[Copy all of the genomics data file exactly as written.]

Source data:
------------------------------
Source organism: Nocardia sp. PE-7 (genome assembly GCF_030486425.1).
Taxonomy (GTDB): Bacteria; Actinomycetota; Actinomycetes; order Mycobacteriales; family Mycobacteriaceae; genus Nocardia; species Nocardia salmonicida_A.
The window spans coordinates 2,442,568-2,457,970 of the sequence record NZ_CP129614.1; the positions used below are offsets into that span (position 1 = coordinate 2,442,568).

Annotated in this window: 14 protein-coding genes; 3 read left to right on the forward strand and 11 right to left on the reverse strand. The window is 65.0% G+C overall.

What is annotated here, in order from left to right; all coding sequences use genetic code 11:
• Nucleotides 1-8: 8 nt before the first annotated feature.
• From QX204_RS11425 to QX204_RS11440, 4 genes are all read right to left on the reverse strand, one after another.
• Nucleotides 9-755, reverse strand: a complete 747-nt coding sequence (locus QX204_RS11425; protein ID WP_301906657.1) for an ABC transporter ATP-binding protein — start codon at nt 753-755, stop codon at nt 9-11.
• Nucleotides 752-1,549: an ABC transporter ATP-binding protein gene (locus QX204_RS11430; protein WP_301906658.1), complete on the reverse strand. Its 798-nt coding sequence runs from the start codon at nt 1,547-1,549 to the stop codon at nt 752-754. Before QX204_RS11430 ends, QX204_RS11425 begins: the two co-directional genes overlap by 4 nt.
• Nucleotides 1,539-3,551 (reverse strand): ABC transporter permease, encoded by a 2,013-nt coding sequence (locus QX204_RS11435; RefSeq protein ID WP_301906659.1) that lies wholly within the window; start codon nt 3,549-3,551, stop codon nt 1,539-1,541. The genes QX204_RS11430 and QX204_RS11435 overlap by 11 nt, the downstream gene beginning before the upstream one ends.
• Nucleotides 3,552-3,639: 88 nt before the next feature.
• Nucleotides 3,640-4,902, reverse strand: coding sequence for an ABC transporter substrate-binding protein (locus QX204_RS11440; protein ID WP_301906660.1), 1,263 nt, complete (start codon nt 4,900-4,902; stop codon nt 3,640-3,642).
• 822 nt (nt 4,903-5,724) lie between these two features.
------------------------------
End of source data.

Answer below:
Source organism: Nocardia sp. PE-7 (genome assembly GCF_030486425.1).
Taxonomy (GTDB): Bacteria; Actinomycetota; Actinomycetes; order Mycobacteriales; family Mycobacteriaceae; genus Nocardia; species Nocardia salmonicida_A.
The window spans coordinates 2,442,568-2,457,970 of the sequence record NZ_CP129614.1; the positions used below are offsets into that span (position 1 = coordinate 2,442,568).

Annotated in this window: 14 protein-coding genes; 3 read left to right on the forward strand and 11 right to left on the reverse strand. The window is 65.0% G+C overall.

What is annotated here, in order from left to right; all coding sequences use genetic code 11:
• Nucleotides 1-8: 8 nt before the first annotated feature.
• From QX204_RS11425 to QX204_RS11440, 4 genes are all read right to left on the reverse strand, one after another.
• Nucleotides 9-755, reverse strand: a complete 747-nt coding sequence (locus QX204_RS11425; protein ID WP_301906657.1) for an ABC transporter ATP-binding protein — start codon at nt 753-755, stop codon at nt 9-11.
• Nucleotides 752-1,549: an ABC transporter ATP-binding protein gene (locus QX204_RS11430; protein WP_301906658.1), complete on the reverse strand. Its 798-nt coding sequence runs from the start codon at nt 1,547-1,549 to the stop codon at nt 752-754. Before QX204_RS11430 ends, QX204_RS11425 begins: the two co-directional genes overlap by 4 nt.
• Nucleotides 1,539-3,551 (reverse strand): ABC transporter permease, encoded by a 2,013-nt coding sequence (locus QX204_RS11435; RefSeq protein ID WP_301906659.1) that lies wholly within the window; start codon nt 3,549-3,551, stop codon nt 1,539-1,541. The genes QX204_RS11430 and QX204_RS11435 overlap by 11 nt, the downstream gene beginning before the upstream one ends.
• Nucleotides 3,552-3,639: 88 nt before the next feature.
• Nucleotides 3,640-4,902, reverse strand: coding sequence for an ABC transporter substrate-binding protein (locus QX204_RS11440; protein ID WP_301906660.1), 1,263 nt, complete (start codon nt 4,900-4,902; stop codon nt 3,640-3,642).
• 822 nt (nt 4,903-5,724) lie between these two features.